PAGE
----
Bennett Clark, former All-American swimmer at the University of California-Berkeley trained to try out for the 2012 U.S. Olympic team. Needless to say he’s used to racking up wins and leaving other swimmers in the dust, choking on his waves.
Bennett’s success didn’t come easy and is a result of years of hard work and dedication. It wasn’t until later in his career that Bennett discovered the Avidasports Athletic Telemetry System, which helped him refine his technique and improve his overall times. Bennett’s five step process not only helped him get quicker in the water, it also helped him do it with less effort.
It’s all about improving efficiency in the water, which Bennett explains how to do in the article: Swim Smarter, Swim Faster: Five Easy Steps to Improve Your Lap Time.
You could be the most talented swimmer in the pool and be armed with copious amounts of data from Avidasports, but none of it will matter if you don’t watch what you eat. A swimmer’s body is their temple and is the engine that drives their success. Filing your body with fatty and unhealthy foods is like putting regular gasoline in a truck that runs on diesel. Do it and you’re going to go nowhere fast.
Antioxidants, vitamins and omega-3s are all essential to an athlete’s performance. Check out our article 10 Foods That Unleash the Olympian in Every Swimmer to learn more about fueling your machine.
Do you remember that ‘90s song by the Proclaimers “I’m Gonna Be (500 Miles)”? If you’re like us, you’re probably wondering what the point of walking 1000 miles was, especially since that guy could’ve just driven to see his girlfriend in the first place. Sure it was a chivalrous sentiment, but by walking 1000 miles that guy wasted hundreds of hours of time and completely over exerted himself in the process.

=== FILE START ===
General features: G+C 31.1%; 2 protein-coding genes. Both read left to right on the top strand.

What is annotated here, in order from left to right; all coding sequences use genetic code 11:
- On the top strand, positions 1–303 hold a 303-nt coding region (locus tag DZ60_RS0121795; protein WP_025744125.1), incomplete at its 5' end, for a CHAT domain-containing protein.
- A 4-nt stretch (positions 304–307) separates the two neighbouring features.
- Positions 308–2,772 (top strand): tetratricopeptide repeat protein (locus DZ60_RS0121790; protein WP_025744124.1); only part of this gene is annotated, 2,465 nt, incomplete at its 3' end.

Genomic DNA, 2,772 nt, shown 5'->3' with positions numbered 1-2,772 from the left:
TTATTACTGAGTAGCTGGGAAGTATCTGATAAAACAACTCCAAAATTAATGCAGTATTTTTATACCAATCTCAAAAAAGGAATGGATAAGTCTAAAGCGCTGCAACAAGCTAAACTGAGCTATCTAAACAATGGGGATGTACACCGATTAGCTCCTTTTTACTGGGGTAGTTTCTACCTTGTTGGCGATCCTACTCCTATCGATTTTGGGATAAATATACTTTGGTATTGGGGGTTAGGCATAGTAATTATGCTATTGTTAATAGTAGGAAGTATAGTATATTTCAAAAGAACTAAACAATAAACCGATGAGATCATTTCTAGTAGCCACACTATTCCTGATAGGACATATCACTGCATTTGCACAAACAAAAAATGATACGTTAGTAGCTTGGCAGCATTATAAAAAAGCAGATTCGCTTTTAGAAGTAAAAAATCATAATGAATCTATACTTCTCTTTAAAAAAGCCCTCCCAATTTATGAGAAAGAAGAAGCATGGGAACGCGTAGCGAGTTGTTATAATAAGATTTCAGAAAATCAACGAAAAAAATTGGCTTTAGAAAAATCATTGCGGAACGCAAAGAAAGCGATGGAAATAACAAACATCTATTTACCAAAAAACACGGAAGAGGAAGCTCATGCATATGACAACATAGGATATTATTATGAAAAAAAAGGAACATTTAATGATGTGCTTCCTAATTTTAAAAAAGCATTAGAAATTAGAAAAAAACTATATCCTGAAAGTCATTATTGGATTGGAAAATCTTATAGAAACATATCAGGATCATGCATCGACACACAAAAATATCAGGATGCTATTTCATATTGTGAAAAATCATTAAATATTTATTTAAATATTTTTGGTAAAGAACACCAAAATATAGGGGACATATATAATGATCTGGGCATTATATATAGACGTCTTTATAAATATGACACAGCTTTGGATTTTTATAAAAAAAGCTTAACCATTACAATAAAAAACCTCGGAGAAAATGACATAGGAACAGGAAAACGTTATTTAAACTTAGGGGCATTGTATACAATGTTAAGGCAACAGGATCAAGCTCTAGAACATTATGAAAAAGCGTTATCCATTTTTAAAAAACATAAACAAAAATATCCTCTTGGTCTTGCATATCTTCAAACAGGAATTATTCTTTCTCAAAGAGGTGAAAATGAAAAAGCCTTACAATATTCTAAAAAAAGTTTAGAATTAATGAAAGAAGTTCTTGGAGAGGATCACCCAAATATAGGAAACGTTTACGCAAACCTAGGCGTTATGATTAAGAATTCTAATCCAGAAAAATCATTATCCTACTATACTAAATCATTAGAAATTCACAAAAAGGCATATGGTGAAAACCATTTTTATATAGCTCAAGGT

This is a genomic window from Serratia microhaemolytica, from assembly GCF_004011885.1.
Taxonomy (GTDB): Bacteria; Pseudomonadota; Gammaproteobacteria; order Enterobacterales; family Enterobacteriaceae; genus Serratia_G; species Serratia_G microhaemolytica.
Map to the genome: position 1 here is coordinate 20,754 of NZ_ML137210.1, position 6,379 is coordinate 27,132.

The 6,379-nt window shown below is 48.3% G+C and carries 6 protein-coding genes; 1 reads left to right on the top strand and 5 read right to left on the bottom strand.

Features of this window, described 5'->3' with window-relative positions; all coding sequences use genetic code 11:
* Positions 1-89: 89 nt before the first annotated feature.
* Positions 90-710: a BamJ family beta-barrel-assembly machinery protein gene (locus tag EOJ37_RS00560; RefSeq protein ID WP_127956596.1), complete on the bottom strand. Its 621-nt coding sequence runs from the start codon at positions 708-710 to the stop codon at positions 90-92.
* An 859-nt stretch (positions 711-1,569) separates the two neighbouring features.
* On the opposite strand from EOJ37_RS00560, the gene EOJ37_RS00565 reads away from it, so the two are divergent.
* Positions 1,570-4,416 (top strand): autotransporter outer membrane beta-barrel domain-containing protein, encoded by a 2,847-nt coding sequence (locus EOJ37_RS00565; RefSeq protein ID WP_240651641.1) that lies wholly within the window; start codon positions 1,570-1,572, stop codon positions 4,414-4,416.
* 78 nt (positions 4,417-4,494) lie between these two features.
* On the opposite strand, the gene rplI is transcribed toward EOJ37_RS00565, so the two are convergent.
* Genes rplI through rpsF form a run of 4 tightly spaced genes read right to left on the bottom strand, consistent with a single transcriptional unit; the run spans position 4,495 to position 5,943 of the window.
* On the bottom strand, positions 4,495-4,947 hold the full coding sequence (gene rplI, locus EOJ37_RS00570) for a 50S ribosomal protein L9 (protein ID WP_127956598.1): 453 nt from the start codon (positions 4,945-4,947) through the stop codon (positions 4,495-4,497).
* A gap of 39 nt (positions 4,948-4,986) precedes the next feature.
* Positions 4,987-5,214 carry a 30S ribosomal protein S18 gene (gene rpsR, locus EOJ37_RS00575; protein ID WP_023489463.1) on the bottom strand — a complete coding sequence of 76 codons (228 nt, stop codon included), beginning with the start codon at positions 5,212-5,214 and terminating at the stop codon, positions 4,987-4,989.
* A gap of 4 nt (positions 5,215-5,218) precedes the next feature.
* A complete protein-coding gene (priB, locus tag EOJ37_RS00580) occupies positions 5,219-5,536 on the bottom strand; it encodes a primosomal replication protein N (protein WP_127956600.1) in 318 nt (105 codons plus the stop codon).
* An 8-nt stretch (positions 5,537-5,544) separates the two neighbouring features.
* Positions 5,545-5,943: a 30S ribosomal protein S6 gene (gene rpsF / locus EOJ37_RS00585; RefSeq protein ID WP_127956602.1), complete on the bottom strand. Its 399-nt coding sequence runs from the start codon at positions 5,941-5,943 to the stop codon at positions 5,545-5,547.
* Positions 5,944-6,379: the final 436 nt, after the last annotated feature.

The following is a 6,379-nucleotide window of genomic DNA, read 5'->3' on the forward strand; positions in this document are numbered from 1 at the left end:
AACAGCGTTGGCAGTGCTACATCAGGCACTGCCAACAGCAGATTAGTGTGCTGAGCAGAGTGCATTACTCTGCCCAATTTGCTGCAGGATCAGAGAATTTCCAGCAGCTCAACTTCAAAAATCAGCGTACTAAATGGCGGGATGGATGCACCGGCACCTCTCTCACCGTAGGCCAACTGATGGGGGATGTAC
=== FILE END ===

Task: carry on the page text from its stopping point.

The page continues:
For a swimmer, having an over-the-top cross training regimen outside of the pool is just as pointless as the Proclaimers song and it’s hurting your performance in the pool.
For tips on getting a proper workout outside of the pool and how often you should be doing it, check out our latest article a Fish Out of the Water; Workout Tips for Swimmers to Use Outside of the Pool.
Every swimmer wants to reduce their time. After all, it’s the end-all be-all measurement of your success. The problem – it’s difficult to do. If it was easy, everyone would already be doing it right? And, chances are you and your coach have different ideas on what exactly is affecting your lap times and what steps you should take to improve them. Without any real data to backup either your viewpoint or theirs, your path to improvement is muddled at best. In many cases, tactics on how to improve are all hearsay.
So where do you begin?
The first step is to be open and honest about your performance with your coaches. Work with them to develop tangible goals and a process to track progress. To find out more about the remaining four steps to improving your lap time, check out our article called Swim Smarter, Swim Faster: Five Easy Steps to Improve Your Lap Time.